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Redshirts by John Scalzi
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John Scalzi is an unrepentant four-hankie sentimentalist, but at least he's funny when he's doing it. Redshirts shows the popular internet raconteur diving about as deeply as he can into his metacomedy phase, which he began in earnest with his uproarious short story, "The Shadow War of the Night Dragons," an epic fantasy parody that became its own punch line in awesome fashion by landing a Hugo nomination. There are times I wonder how Scalzi might have handled a second career, say, as a senator or a hostage negotiator. The world might still be a roiling pit of chaos and disorder, but we'd be chuckling a little more as it burned.

Redshirts explores the same premise, roughly, as Joss Whedon and Drew Goddard's 2011 film The Cabin in the Woods: a thoroughly self-aware dismantling of genre tropes, bitingly funny but not without considerable affection for all it skewers. In Scalzi's case, it's those of Star Trek and the legacy of television SF Trek bequeathed. But the book is also very much a love letter to the craft of writing itself. True, there's little on Earth more self-indulgent than writers writing about writers and writing. But if you know better than to take yourself all that seriously ("Filled with existential ennui about your place in the universe?" asks Scalzi's screenwriter Nick Weinstein. "Get over yourself."), then such stories can be a rich vein to plunder.

We open in the 24th century as Ensign Andrew Dahl is beginning his assignment aboard the USS Intrepid, the flagship of the Universal Union fleet. Almost immediately he notices that it's a very peculiar ship indeed. The crew do everything in their power to duck the attention of the bridge crew: Captain Abernathy, the science officer, the chief engineer... indeed, the very officers who lead away teams. For some reason, on away teams, someone usually always dies. And it's never the officers.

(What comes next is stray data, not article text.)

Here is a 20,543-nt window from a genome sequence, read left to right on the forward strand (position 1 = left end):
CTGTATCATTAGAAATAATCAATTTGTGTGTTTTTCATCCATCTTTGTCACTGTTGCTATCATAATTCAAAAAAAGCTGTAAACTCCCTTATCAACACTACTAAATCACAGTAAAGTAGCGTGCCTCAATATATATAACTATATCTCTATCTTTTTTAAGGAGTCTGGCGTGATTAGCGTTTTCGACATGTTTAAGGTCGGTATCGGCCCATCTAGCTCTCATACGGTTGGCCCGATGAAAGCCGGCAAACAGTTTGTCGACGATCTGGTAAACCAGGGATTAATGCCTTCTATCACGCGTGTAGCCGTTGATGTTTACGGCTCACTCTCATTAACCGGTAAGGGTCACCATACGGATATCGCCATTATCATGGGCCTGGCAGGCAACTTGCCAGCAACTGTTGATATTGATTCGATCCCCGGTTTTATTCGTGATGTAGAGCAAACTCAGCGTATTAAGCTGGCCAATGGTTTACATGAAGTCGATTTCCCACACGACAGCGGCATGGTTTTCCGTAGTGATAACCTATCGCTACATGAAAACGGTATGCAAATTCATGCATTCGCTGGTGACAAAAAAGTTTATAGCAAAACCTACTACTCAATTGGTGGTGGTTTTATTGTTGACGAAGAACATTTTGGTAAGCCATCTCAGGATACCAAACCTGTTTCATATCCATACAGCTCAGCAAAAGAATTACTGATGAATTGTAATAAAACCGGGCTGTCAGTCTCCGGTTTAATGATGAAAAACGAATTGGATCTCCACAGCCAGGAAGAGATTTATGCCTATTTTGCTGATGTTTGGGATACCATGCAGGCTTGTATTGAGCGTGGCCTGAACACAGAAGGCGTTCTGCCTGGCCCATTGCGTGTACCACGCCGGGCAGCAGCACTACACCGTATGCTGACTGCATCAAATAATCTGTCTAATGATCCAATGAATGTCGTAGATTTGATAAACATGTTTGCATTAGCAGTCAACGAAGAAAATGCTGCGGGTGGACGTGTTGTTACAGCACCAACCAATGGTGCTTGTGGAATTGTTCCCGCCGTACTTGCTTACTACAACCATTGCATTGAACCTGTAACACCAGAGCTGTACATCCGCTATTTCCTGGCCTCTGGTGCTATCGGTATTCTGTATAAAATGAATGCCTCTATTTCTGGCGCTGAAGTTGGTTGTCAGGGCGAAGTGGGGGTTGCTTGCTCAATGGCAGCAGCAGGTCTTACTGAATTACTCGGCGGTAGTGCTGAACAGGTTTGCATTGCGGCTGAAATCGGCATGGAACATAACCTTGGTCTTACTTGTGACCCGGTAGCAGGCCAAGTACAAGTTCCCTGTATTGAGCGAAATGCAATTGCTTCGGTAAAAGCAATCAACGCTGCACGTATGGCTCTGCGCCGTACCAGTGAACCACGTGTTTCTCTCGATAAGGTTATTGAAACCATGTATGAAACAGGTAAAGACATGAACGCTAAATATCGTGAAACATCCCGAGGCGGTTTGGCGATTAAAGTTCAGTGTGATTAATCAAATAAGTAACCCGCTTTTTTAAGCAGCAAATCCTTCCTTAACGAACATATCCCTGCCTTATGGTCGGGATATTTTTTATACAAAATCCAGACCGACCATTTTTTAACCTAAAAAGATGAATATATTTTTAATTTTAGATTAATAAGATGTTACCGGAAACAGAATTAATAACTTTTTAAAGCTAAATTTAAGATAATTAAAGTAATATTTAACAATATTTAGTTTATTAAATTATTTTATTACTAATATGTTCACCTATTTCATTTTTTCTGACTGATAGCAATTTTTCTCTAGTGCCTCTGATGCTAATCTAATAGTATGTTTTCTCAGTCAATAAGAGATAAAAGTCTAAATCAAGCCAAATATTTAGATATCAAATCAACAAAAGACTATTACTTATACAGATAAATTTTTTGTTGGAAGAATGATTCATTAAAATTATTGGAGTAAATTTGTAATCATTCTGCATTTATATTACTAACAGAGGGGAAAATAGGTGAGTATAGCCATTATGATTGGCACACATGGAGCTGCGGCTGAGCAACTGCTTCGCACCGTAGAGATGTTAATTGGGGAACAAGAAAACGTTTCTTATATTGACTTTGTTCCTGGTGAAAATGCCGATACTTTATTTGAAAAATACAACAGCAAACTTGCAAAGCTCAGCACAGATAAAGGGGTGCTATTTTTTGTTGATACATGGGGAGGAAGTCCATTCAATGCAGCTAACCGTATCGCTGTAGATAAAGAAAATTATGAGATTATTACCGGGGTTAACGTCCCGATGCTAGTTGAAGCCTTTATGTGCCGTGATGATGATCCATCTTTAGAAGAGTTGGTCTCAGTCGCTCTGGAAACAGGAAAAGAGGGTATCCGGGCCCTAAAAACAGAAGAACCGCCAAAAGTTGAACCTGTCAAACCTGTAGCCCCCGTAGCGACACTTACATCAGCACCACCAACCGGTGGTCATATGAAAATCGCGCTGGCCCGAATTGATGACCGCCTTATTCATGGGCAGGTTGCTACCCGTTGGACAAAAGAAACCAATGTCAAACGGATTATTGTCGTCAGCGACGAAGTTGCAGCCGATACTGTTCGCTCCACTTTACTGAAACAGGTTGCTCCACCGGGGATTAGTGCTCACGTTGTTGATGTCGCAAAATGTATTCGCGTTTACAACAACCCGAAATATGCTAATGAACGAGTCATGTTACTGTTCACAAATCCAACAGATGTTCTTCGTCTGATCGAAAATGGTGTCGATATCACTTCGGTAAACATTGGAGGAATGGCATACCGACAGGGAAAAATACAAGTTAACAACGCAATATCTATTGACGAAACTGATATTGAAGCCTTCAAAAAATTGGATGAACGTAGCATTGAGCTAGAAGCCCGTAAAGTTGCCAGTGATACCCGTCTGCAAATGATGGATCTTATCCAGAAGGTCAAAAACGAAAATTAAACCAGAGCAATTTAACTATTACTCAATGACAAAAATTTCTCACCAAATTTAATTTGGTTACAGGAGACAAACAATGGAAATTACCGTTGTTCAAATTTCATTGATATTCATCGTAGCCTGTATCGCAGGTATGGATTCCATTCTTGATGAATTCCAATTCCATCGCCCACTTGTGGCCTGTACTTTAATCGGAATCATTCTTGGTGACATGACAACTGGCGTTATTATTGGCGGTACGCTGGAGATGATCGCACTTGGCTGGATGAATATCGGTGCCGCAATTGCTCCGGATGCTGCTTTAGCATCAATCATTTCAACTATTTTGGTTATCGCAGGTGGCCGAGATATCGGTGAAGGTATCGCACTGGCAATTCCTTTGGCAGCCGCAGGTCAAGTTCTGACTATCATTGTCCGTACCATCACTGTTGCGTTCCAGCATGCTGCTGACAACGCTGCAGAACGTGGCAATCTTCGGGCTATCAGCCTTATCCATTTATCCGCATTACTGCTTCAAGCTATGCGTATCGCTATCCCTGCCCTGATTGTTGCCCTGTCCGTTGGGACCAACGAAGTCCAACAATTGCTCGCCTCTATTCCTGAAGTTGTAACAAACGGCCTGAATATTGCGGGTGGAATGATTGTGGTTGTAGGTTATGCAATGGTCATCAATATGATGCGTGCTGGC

Dahl and his fellow ensigns soon learn the impossible: that they and their ship are fictional characters, the product of an early 21st century television show, and things happen that make no sense because everyone's actions are dictated by a Narrative. It would be unfortunate enough that they are living in a television show, but it would appear theirs is an especially bad show. Knowing that their insignificant characters are sure to be "written out" fairly soon, Dahl and the others must find a way into the universe where the show is actually produced, to convince the writers and producer to spare their lives.

There are other writers and stories that have gone meta in similar ways, exploring the blurring of lines between fantasy and reality, or the relationships between creator and created, or creator and audience. The novels of Jasper Fforde are an example, as are such films as , Stranger Than Fiction, The Truman Show, and In the Mouth of Madness. Scalzi returns to his favorite standbys, love and family, to which he brings a degree of sentimentality that (depending on your tastes) either stops just short of the line of mawkishness and bathos, or gleefully does a running long jump right over it and keeps going.

For my money, he stays well within acceptable boundaries, again, because his self-effacing humor comes first. Redshirts features some of the funniest passages he's written (particularly those blasting lazy writing and plot devices on bad SF TV shows). The book's heartfelt moments come in three unusual codas to the main story, that on first blush seem like nothing more than the purest gratuitous self-indulgence. As you read them, it becomes clearer why Scalzi felt he had to write them. The biggest epiphany experienced by Nick Weinstein, head writer for the awful show The Chronicles of the Intrepid (one strike for plausibility: I don't see a show with a title that unwieldy and clunky running six seasons), is that the minor characters he thoughtlessly kills are, in their own universe, real people with lives and hopes and loves. To a writer deeply passionate about the worlds he or she creates, the characters who move through that world should be almost achingly real to you. They will certainly become that real to your world's most dedicated fans. This is where the most impassioned subcultures of fandom —  fanfic, cosplay and such — are born. And so in ending his novel, Scalzi takes three of its own most minor characters and acknowledges them as fully realized people, allowing us to witness the impact of his story on their lives in a way that brings touching closure to the whole affair.

SF might not be the genre you think of when it comes to "you'll laugh, you'll cry" entertainment. But if we must have stories like that, I'm happy to have John Scalzi be the guy writing them. Just as long as he remembers to throw in a few ice sharks and Borgovian Land Worms.